Sunday, February 26, 2017

Writing the Words

“Can you tell us how you go about writing?” I’ve gotten that question many times over the past several years. It’s difficult for me to explain how I do the actual writing, how I put words down on paper, one after the other, to make sentences. Some of the process involves creativity, some of it tapping my memory, but a lot of it a mystery.

When my writing students ask how I spend my time as a writer, I tell them I spend a third of my time doing research, a third of my time writing, a third of my time revising and re-writing, and a third of my time marketing what I’ve written. I also fess up that my math skills were never especially good.

“It takes a village to raise a child,” is a common phrase. I’ve modified that a bit pertaining to my writing. For me “It takes a family for my writing to succeed.” Let me explain. Once I have some words down on paper, whether it’s this blog, columns I write for a weekly newspaper, a magazine article, or a chapter for a book--my wife reads it. If the material does not get past Ruth, it goes nowhere. As I jokingly say, my first reader is ruthless.

If the writing gets past Ruth, and the material is on its way to becoming a book, I bring in other members of the family. My daughter, Susan, an elementary teacher and a published author, is an excellent editor. She’s an expert at spotting errors in logic, inaccurate dialogue and overwritten description.

For big picture critiques, I turn to my Son, Steve, who is a photo-journalist. He helps me with the big ideas, the themes in my writing. If I’m writing something related to the environment, which is fairly often, I turn to my daughter-in-law, Natasha. She is a former environmental editor, trained as a journalist, and has an uncanny ability to spot dumb errors I often make. When I seek a business person’s take on what I’ve written, I turn to my son, Jeff, who is an investment counselor in Avon, Colorado.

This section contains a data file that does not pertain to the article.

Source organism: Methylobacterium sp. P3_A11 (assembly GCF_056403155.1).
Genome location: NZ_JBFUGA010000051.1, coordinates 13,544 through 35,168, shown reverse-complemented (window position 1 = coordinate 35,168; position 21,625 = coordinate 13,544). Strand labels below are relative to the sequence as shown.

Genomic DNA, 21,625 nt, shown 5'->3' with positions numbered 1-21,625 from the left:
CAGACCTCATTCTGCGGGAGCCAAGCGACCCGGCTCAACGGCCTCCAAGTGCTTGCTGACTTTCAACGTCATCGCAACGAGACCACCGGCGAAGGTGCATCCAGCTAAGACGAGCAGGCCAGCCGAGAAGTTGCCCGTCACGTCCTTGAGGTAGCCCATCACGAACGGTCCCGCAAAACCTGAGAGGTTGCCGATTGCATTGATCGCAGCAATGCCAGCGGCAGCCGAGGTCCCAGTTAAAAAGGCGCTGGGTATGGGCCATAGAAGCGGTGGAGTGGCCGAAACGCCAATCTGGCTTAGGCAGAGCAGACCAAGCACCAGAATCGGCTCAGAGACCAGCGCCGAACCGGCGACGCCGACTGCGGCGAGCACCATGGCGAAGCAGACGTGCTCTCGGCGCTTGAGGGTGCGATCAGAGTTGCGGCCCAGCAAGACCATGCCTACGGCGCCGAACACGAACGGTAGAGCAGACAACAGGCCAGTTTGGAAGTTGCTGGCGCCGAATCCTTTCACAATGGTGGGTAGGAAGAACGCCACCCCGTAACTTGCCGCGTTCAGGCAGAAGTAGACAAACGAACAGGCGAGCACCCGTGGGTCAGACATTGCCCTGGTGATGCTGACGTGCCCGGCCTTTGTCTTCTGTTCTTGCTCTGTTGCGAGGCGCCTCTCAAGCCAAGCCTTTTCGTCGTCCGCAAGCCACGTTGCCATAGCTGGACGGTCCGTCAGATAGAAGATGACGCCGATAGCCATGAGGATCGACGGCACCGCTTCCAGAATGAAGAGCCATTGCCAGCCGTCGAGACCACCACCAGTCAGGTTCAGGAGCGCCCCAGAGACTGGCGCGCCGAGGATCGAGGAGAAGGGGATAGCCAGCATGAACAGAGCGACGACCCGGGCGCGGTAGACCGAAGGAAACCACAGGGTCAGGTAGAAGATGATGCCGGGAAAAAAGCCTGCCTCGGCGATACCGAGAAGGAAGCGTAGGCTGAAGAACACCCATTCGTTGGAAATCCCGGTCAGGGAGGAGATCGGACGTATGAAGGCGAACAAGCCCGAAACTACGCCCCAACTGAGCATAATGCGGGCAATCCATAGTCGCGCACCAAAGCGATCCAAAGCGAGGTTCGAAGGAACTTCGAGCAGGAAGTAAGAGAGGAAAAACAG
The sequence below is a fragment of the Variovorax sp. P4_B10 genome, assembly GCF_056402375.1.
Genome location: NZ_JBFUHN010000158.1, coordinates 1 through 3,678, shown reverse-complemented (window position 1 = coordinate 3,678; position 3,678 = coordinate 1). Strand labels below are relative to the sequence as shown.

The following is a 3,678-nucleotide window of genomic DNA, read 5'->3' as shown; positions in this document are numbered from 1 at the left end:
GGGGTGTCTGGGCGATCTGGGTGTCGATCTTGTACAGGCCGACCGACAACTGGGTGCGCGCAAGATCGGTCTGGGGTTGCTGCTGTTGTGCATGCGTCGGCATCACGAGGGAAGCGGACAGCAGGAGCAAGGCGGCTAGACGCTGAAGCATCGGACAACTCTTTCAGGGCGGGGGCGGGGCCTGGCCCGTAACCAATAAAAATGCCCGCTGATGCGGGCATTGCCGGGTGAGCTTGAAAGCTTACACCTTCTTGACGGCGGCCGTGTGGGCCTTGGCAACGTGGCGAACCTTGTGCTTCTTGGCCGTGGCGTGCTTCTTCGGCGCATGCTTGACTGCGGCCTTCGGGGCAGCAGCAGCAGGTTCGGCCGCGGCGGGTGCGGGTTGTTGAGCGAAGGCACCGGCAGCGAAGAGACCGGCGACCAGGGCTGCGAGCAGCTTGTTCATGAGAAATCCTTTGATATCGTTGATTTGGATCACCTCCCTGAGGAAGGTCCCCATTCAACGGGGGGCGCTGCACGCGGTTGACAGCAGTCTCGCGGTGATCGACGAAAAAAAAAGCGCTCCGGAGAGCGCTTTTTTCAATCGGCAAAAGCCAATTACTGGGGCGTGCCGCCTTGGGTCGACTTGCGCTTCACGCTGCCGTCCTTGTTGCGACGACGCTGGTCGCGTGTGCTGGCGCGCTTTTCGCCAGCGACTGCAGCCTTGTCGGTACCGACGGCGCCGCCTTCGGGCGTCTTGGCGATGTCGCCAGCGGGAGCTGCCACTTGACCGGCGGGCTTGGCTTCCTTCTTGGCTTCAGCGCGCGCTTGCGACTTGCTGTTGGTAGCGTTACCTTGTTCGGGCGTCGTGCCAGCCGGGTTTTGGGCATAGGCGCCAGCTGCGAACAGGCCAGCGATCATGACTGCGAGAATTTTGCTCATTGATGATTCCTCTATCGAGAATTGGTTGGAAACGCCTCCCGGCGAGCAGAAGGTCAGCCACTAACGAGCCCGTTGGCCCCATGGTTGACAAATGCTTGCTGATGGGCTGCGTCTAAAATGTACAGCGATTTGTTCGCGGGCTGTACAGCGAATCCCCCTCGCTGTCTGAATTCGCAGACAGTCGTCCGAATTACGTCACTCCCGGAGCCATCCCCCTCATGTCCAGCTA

I do all of this before I send my writing off to my editors, who put their professional training and experience to work on my words.

I also do joint projects with my kids. Steve and I have collaborated on several books. In the above photo, taken by Kathy Borkowski, Steve and I are signing a book we did together, Roshara Journal, at the recent Garden Expo. I did the words, Steve the photos. Sue and I have a new book coming out this fall, Old Farm Country Cookbook. I wrote the stories; Sue did the recipes.

THE OLD TIMER SAYS: There’s many a step between the first word written and it being published.

WRITER’S WORKSHOP: Patterson Memorial Library, Wild Rose, WI. Call 920-622-3835 for reservations. Limited enrollment. Workshop meets Nine to Twelve in the morning.


Wednesday, March 8, 7:00 p.m. Never Curse the Rain on all Wisconsin Public TV stations.

Saturday, March 18, Madison Area Master Gardeners, Goodman Community Center, Madison. Whispers and Shadows.

Wednesday, March 29, 10:00 a.m., Keynote speaker, Master Agriculturist Award Program, Oshkosh.

Saturday, April 8, 9-12:00 a.m. Writer’s Workshop, Wild Rose Library.

Purchase Jerry’s DVDS and his Books from the Patterson Memorial Library in Wild Rose, Wisconsin (a fundraiser for them):

The library now has available signed copies of Jerry’s DVDs:

Emmy Winner, A Farm Winter with Jerry Apps (based on The Quiet Season book.)
Jerry Apps a Farm Story (based on Rural Wit and Wisdom and Old Farm books.)
The Land with Jerry Apps, (based on the book Whispers and Shadows.)

Also available are several of Jerry’s signed books including: Jerry’s newest nonfiction book, Never Curse the Rain, and his newest novel, The Great Sand Fracas of Ames County. Also available are Wisconsin Agriculture: A History,
Roshara Journal (with photos by Steve Apps) and Telling Your Story—a guide book for those who want to write their own stories.

Contact the library for prices and special package deals.
Patterson Memorial Library
500 Division Street
Wild Rose, WI 54984

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